A group of international researchers headed by engineers from the Washington University in St. Louis has seen the light and currently has a lasing system with the ability to produce “good vibrations.”
The researchers designed and created a lasing system already proficient in producing tiny packets of light known as photons into a tunable system that also produces small bits of mechanical energy known as phonons - the energy products of oscillation, or vibration.
By achieving this, they are the first research team to widen the so-called laser linewidth in the phonon laser and guide it through a physical system called the “exceptional point.”
Linewidth is an important component of lasing, revealing the physical integrity of the lasing signal and also the measure of generally unwanted noise in the laser.
The study, which involved collaborators from China, Austria, Japan, and Michigan, has been reported in the July 9, 2018, issue of Nature Photonics.
“We’ve shown that you can use a light field to trigger the mechanical movement that will generate an acoustic (sound) wave,” stated Lan Yang, the Edwin H. & Florence G. Skinner Professor of Electrical & Systems Engineering in the School of Engineering & Applied Science.
“Think of phonon lasing as a counterpart to traditional optic, or photon lasing, with exciting applications in medical surgery, materials science and communications. We have demonstrated a controllable phonon laser that can be tuned for threshold and linewidth, among other potential parameters.”
“Our study for the first time provides direct evidence that exceptional point-enhanced optical noises can be transferred directly to mechanical noises,” stated Yang.
Yang’s laser, an acronym for light amplification by stimulated emission of radiation, belongs to a category known as whispering gallery mode resonators (WGM), which function similar to the famous whispering gallery in St. Paul’s Cathedral in London, where a person located on one side of the dome can hear a message spoken to the wall by another person on the other side. In contrast to the dome, which has sweet spots or resonances in the audible range, the sensor resonates at light frequencies and currently at mechanical or vibrational frequencies.
Consider the exceptional point as a complex, super-energy mode, where often counterintuitive and unpredictable phenomena take place. Even before, the exceptional point has contributed to various counterintuitive activities and results in recent physics studies—with expectations of more discoveries. In this international research project, the physical system was described using mathematical tools: When two complex eigenvalues and their eigenvectors coalesced, or became one and the same, an exceptional point emerged in a physical field.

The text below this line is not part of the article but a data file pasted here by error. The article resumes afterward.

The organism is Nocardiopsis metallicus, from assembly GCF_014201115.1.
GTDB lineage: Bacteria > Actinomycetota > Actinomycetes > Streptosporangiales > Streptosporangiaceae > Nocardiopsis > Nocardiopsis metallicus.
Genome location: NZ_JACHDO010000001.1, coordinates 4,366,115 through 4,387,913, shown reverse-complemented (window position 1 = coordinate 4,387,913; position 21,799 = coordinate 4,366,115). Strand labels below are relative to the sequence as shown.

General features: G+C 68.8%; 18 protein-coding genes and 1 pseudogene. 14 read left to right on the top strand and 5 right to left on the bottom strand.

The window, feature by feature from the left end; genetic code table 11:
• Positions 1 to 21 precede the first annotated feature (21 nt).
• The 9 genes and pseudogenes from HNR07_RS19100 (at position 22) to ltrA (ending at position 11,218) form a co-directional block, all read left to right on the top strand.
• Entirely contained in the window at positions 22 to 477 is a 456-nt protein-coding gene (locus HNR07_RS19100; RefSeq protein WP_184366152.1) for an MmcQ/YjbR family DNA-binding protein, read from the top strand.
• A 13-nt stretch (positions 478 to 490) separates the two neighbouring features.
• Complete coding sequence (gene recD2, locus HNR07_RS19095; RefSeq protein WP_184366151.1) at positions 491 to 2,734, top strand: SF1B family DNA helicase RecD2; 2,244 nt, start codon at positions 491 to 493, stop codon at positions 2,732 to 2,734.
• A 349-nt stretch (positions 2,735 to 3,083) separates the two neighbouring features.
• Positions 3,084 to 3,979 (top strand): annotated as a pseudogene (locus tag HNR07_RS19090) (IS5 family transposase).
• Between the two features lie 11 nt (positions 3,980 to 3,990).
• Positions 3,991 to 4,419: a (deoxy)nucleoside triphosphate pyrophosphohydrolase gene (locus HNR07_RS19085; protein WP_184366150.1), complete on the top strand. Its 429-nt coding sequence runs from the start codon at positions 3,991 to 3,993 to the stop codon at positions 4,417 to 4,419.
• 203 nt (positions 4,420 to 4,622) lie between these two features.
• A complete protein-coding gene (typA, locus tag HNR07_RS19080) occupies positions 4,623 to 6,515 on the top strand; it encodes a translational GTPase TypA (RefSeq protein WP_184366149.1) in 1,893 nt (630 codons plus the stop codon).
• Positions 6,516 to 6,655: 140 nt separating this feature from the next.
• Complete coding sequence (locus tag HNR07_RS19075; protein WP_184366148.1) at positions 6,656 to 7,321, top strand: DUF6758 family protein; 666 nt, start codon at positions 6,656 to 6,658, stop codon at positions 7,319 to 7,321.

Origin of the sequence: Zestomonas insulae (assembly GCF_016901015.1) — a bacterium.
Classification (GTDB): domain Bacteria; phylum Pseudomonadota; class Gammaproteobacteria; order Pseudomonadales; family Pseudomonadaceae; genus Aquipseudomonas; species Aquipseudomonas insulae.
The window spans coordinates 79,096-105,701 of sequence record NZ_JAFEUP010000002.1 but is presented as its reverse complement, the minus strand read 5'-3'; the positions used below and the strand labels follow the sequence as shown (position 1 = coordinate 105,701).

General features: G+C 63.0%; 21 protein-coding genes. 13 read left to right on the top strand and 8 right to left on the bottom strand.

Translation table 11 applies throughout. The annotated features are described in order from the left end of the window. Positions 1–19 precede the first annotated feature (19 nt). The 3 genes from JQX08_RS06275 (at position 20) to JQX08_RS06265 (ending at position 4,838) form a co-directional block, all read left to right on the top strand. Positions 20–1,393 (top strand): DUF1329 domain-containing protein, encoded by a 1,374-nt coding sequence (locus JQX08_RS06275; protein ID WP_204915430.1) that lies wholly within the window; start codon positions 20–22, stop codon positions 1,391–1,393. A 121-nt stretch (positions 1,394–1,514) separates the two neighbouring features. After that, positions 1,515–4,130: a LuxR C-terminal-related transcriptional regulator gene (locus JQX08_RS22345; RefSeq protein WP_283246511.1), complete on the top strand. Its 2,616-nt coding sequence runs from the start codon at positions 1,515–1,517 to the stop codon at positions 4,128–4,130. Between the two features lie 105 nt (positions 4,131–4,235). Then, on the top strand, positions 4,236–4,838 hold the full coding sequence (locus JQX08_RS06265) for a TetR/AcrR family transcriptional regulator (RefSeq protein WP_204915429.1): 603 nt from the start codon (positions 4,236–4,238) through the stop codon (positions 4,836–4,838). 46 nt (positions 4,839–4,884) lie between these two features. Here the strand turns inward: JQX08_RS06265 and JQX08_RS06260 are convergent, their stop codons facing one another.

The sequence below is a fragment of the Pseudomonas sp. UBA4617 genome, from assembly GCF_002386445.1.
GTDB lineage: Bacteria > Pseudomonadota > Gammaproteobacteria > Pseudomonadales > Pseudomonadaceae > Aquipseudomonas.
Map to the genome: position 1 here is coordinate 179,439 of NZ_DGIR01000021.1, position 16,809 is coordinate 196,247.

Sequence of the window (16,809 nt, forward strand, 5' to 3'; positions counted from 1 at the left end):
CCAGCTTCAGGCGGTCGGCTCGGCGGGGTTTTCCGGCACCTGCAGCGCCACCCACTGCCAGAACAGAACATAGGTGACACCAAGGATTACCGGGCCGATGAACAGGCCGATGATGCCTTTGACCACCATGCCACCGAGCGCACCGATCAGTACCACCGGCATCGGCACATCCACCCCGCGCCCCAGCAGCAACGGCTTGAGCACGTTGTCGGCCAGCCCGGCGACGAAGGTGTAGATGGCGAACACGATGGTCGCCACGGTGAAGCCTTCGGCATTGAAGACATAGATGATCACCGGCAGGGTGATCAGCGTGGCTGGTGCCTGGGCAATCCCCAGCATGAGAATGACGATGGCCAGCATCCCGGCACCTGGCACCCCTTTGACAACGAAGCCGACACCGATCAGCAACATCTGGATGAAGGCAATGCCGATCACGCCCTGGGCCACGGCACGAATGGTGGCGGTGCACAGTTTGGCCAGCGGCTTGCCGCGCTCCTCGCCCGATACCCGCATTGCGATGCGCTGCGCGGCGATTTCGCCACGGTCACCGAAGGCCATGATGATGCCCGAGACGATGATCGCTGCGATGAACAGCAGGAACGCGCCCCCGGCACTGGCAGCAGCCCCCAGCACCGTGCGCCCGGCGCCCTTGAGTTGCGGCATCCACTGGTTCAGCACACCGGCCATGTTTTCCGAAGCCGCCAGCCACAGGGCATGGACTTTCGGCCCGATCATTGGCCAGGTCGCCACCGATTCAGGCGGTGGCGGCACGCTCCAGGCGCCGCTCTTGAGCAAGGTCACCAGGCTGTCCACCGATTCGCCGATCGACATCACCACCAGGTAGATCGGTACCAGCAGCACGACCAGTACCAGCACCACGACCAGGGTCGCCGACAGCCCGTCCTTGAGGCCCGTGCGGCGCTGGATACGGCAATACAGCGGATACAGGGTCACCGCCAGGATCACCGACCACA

“We use the phonon laser system rather than the photon laser to demonstrate our main results because it is easier to check the linewidth of the phonon laser compared with that of the photon laser,” she stated.
Imagine the two WGM microresonators to be positioned close to each other in a field with two photon detectors linked by a wave guide bringing light in and out of the system. Let these two “super modes” be called Resonator 1 and Resonator 2.
“In the first resonator, which supports photons and produces phonons, we know when the light field is strong enough the radiation will trigger the mechanical oscillation related to the acoustic wave vibration,” stated Yang. “We calibrated the acoustic wave frequency at 10 megahertz. Then we adjusted the gap between the two resonators to look at the transmission spectrum of the coupled resonators. When we changed the gap, we found that we could tune the spectral distance. We tuned it from 100 megahertz, to 80 to 50 depending on the physical gap between the resonators. If you tune the gap nicely to match the spectral distance between the two to the frequency of the mechanical vibration, then you have resonance.”
Resonance is the phenomenon in which an external force from a system makes another system to oscillate at specific frequencies.
The two light fields have two distinctive energy levels and frequencies. The mechanical frequency of 10 MHz is in agreement with the energy difference between the two super modes. Although both resonators support photons, only one of them produces phonons.
In future studies, Yang plans to investigate in depth the energy exchange between the two super modes in phonon lasing and continue to look for surprises at the exceptional point.
Ironically, she calls phonon lasing’s future “very bright.”